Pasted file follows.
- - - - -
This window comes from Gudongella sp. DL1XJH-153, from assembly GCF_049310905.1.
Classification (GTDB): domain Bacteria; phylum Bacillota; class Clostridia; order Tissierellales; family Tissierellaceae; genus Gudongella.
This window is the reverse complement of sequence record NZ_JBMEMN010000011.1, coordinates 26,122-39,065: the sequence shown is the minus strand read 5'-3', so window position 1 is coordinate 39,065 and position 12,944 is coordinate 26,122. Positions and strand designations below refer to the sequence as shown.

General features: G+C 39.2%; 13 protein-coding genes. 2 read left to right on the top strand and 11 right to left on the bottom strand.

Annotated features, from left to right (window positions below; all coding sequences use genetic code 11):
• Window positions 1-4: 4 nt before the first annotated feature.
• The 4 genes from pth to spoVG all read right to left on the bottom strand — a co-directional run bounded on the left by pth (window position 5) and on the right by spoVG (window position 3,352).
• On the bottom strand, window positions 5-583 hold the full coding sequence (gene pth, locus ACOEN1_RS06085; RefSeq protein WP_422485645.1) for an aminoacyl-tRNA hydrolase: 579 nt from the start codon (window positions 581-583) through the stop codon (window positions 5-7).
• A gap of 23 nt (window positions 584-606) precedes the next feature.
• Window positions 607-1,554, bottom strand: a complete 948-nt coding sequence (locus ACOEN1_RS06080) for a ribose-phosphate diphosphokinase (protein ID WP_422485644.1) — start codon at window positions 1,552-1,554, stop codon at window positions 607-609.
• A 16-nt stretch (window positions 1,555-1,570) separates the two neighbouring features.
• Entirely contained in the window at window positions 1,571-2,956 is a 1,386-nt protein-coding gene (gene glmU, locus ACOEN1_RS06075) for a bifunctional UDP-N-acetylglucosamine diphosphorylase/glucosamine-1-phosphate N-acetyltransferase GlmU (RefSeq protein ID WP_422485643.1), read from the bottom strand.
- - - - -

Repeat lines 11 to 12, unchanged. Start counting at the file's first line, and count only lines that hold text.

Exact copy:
• A 16-nt stretch (window positions 1,555-1,570) separates the two neighbouring features.
• Entirely contained in the window at window positions 1,571-2,956 is a 1,386-nt protein-coding gene (gene glmU, locus ACOEN1_RS06075) for a bifunctional UDP-N-acetylglucosamine diphosphorylase/glucosamine-1-phosphate N-acetyltransferase GlmU (RefSeq protein ID WP_422485643.1), read from the bottom strand.